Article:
Usain Bolt is yet to sign terms with his first professional club, but the President of Jamaica's football federation, Michael Ricketts, has said he'll get called up to the national team if he proves he's good enough.
The eight-time Olympic gold-medal-winning sprinter was offered a contract by Australian A-League club the Central Coast Mariners, with talks said to be ongoing. Ricketts told ESPN FC (h/t AS) he's still hopeful Bolt will sign for a side in his native country, adding a national team call-up is possible as long as he's up to the standard:
"I am a little disappointed that Usain hasn't signed up with a Jamaican club. That would give us a chance to see a lot more of him.
"If he shows he's good enough to make the Jamaican team then he will be called up, but we are following his progress—we are watching him closely.
"The coach will make a decision, but we would love to see him in a serious, real match situation."
Bolt's most recent outing for Central Coast Mariners came in a trial match in October, where he scored twice against Macarthur South West United:
That display perhaps gave the A-League club something to think about, however, coach Mike Mulvey spoke to Fox Sports in October and didn't appear to be a major supporter of the move:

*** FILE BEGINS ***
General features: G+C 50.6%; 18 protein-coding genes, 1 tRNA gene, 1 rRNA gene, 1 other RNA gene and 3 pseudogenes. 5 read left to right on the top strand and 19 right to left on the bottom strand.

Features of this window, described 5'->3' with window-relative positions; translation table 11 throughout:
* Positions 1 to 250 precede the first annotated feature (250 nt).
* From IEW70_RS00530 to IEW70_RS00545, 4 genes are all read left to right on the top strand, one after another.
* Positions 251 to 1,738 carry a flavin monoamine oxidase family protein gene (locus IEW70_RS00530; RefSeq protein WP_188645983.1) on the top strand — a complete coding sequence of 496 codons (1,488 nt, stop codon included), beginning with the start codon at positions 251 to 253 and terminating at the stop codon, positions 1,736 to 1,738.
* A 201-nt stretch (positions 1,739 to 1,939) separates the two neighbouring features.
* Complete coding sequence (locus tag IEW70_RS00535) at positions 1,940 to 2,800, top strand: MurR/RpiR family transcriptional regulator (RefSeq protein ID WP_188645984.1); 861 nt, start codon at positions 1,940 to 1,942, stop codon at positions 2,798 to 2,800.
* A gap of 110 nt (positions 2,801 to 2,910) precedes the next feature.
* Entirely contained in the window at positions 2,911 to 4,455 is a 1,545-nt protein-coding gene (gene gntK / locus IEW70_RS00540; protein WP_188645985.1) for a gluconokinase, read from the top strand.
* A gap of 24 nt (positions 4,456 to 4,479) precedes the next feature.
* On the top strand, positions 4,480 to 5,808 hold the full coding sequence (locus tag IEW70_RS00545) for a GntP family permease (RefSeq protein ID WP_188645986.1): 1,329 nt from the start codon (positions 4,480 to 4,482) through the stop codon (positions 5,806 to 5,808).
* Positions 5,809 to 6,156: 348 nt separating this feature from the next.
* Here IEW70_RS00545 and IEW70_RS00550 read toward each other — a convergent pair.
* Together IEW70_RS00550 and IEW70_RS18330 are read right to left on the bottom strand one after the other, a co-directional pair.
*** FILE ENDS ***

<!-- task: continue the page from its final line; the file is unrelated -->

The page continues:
The commercial connotations of Bolt's migration into professional football are far-reaching, and Jamaica stands to benefit from extending the sporting lifespan of arguably its greatest ever athlete.
His advantages in pace are well-known as the fastest man to have ever lived, but Ricketts went on to say he wants to see more from the speedster before he can turn out for the Reggae Boyz:
"We are hopeful because Usain would certainly be a crowd puller. If he turns up in a Jamaican outfit then a lot of people would want to turn up and watch Usain Bolt play football.
"Usain has a special attribute in his speed. If he can add a little bit of skill, some flair, he could supplement this Jamaican team.
"The players would certainly welcome someone like Usain. I have had informal discussions with some of them and they are excited at the prospect of playing with Usain.
"If he can make the transition from being a superstar on the track to being a good enough football player, then we will certainly call him up."
The Jamaican FA President even gave a vague timeframe as to when we might see Bolt in international colours, adding: "We are presently in a competition, the Nations League. After the Nations League, we go into the Gold Cup. By then we will have had a chance to look at him, and we'll be in a position to make a decision."
Not all have backed Bolt to succeed, though. Perth Glory and former Republic of Ireland striker Andy Keogh recently criticised the sprint king's touch, per ESPN FC:
Al Jazeera's Lee Wellings shared his opinion that the media machine surrounding Bolt had got him this far:
Bolt has already represented his country at the pinnacle of sport and won Olympic gold on three different continents, but his venture into football could realise another Jamaican dream.